consumption at various states (measured using a Seasonic Power Angel). To stress
Intel Pentium E/Core 2 CPUs we use Prime95 (large FFTs setting) to maximize
heat and power consumption. For AMD X2 CPUs we use CPUBurn K7 as it seems to
tax AMD processors more. To stress the IGP, we use ATITool artifact scanner,
ATITool 3DView, or FurMark, whichever application is found to be more power
hungry.

We also test platform's proficiency at playing back high definition videos.
Standard Blu-ray movies can be encoded in three different codecs by design:
MPEG-2, H.264/AVC and VC-1. MPEG-2 has been around for a number of years and
is not demanding on modern system resources. H.264 and VC-1 encoded videos on
the other hand, due to the amount of complexity in their compression schemes,
are extremely stressful and will not play smoothly (or at all) on slower PCs,
especially with antiquated video subsystems.

Our main video test suite features a variety of 1080p H.264/VC-1 encoded clips.
The clips are played with PowerDVD and a CPU usage graph is created by the Windows
Task Manger for analysis to determine the approximate mean and peak CPU usage.
High CPU usage is indicative of poor video decoding ability on the part of the
integrated graphics subsystem. If the video (and/or audio) skips or freezes,
we conclude the board's IGP (in conjunction with the processor) is adequate
to decompress the clip properly.

Video memory was set to 128MB and Cool'n'Quiet was enabled (unless otherwise noted).
The following features/services were disabled during testing to prevent spikes
in CPU/HDD usage that are typical of fresh Vista installations:

  • Windows Sidebar
  • Indexing
  • Superfetch

Video Test Suite



1080p | 24fps | ~10mbps
H.264:
Rush Hour 3 Trailer 1
is a H.264 encoded clip inside an Apple
Quicktime container.





1080p | 24fps | ~8mbps
WMV-HD:
Coral Reef Adventure Trailer
is encoded in VC-1 using the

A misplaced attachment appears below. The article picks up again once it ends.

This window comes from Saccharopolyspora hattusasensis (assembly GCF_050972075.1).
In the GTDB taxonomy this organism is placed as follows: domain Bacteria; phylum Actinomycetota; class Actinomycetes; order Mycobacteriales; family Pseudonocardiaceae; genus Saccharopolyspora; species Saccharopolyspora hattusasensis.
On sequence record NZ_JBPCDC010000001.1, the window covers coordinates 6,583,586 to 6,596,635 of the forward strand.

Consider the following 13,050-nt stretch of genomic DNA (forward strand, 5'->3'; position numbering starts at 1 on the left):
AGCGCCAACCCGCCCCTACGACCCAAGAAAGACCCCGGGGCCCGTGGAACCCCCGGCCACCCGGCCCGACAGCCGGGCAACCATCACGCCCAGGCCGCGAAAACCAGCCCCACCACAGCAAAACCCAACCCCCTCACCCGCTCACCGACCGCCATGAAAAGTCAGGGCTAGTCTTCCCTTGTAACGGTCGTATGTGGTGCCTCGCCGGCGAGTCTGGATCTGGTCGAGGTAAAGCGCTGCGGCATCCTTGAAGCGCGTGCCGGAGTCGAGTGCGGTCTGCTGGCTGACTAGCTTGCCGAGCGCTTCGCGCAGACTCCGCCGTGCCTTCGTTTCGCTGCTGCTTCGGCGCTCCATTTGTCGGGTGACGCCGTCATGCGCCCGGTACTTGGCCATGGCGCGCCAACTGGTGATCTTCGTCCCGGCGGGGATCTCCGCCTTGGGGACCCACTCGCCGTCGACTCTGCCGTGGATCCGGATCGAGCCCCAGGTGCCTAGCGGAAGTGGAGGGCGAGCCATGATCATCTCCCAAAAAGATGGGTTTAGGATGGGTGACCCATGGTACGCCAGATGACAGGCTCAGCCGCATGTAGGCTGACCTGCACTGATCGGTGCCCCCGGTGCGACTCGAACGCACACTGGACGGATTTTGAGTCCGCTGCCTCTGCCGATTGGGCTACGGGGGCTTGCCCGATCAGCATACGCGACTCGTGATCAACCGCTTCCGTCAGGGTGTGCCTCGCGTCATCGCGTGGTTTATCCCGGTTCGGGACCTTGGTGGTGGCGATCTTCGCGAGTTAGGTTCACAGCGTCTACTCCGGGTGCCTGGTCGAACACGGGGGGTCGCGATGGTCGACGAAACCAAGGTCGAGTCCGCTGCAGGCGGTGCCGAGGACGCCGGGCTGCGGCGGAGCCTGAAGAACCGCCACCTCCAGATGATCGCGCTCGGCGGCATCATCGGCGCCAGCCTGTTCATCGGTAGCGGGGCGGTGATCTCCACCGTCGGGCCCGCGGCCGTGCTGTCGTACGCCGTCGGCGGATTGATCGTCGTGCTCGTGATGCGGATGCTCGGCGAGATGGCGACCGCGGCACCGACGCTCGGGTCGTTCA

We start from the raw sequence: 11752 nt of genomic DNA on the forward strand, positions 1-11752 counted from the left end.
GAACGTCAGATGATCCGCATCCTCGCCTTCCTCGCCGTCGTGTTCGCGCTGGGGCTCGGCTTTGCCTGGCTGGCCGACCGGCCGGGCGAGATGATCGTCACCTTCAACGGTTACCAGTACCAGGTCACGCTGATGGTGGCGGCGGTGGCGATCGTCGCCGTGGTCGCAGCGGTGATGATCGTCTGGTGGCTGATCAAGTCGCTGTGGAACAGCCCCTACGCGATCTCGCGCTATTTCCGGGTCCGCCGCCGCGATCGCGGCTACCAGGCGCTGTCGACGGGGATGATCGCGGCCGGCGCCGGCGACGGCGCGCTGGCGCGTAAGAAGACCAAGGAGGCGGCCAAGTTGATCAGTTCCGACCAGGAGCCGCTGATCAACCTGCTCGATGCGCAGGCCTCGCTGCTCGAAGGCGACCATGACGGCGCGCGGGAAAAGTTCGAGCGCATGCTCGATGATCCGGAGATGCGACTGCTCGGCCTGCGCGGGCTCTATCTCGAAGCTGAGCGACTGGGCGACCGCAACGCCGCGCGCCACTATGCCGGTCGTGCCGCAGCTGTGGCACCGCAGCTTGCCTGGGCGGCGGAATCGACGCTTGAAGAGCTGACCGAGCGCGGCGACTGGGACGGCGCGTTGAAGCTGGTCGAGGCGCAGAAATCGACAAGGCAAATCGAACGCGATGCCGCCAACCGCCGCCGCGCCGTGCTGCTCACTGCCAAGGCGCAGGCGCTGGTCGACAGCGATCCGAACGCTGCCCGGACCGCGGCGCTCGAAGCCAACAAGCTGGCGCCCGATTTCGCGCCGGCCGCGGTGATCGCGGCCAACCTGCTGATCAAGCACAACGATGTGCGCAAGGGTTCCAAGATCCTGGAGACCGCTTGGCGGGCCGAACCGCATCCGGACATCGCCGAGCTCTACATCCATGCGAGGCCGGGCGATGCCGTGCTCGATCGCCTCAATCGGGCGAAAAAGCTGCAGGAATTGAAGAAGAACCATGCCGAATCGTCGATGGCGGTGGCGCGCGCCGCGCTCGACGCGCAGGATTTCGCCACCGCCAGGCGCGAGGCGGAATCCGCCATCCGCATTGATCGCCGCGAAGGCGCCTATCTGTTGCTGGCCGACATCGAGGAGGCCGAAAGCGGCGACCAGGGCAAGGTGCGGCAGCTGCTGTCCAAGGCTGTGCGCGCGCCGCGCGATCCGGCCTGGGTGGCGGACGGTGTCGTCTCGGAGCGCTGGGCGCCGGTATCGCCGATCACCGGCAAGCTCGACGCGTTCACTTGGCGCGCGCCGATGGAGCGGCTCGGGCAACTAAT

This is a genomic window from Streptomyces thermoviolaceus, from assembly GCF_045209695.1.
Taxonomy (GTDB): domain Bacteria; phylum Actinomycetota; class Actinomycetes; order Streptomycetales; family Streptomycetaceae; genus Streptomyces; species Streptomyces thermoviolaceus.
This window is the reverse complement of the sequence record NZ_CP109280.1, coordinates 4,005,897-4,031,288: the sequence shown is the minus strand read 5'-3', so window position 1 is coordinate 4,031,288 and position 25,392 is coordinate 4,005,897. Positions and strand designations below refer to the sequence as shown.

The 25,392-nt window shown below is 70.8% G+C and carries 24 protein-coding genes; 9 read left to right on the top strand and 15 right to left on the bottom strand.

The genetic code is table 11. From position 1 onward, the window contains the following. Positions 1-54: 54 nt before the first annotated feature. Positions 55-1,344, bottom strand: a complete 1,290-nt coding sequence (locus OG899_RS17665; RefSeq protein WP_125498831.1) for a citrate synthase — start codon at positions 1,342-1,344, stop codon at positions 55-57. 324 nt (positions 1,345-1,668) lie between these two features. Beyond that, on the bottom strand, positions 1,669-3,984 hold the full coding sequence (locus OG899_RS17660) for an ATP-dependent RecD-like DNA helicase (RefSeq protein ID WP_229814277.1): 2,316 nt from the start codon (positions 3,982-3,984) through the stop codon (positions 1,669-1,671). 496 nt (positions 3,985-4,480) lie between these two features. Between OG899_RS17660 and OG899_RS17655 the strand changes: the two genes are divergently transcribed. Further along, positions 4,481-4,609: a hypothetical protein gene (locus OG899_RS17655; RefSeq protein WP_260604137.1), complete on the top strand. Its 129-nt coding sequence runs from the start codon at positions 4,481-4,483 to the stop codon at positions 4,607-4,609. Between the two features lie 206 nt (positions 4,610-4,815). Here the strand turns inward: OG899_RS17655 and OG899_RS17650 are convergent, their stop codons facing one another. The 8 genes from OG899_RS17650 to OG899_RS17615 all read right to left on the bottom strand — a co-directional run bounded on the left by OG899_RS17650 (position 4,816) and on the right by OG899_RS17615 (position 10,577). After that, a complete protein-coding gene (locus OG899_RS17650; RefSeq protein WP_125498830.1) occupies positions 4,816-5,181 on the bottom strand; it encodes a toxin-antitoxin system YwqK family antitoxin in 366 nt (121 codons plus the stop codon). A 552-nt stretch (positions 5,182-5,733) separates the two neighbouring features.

WMV3 codec commonly recognized by the "WMV-HD" moniker.




1080p | 24fps | ~19mbps
VC-1: Drag Race is a recording of a scene from
network television re-encoded with TMPGEnc using the WVC1 codec, a
more demanding VC-1 codec.




1080p | 24fps | ~33mbps
Blu-ray: Disturbia is a short section of the
Blu-ray version of Disturbia, the motion picture, played directly
off the Blu-ray disc. It is encoded with H.264/AVC.

TEST RESULTS

Our test system is fairly basic, featuring a X2 4850e, a mid-level dual core
processor with a low 45W TDP cooled by a stock AMD heatpipe cooler connected
to a variable DC fan controller so the fan's power draw does not come into play.
The rest of the system consists of a single stick of Corsair memory, an Asus
Blu-ray drive, a 5400RPM notebook hard drive and an OEM Seasonic 400W power
supply. The operating system used is Vista Home Premium SP1 (32-bit).

We tested the board with the CPU at stock settings with Cool'n'Quiet enabled,
and underclocked to 1.5GHz and undervolted to the minimum stable voltage (0.875V).

Test Results: Zotac GeForce 8200-ITX WiFi
Test State
X2 4850e @ 2.5GHz (C&Q)
X2 4850e @ 1.5GHz (0.875V)
Mean

CPU
Peak

CPU
System Power
Mean

CPU
Peak

CPU
System Power
Off
N/A
2W
N/A
2W
Sleep (S3)
N/A
3W
N/A
3W
Idle
N/A
30W
N/A
30W
Rush Hour

(H.264)
15%
22%
~36W
13%
24%
~37W
Coral Reef

(WMV-HD)
45%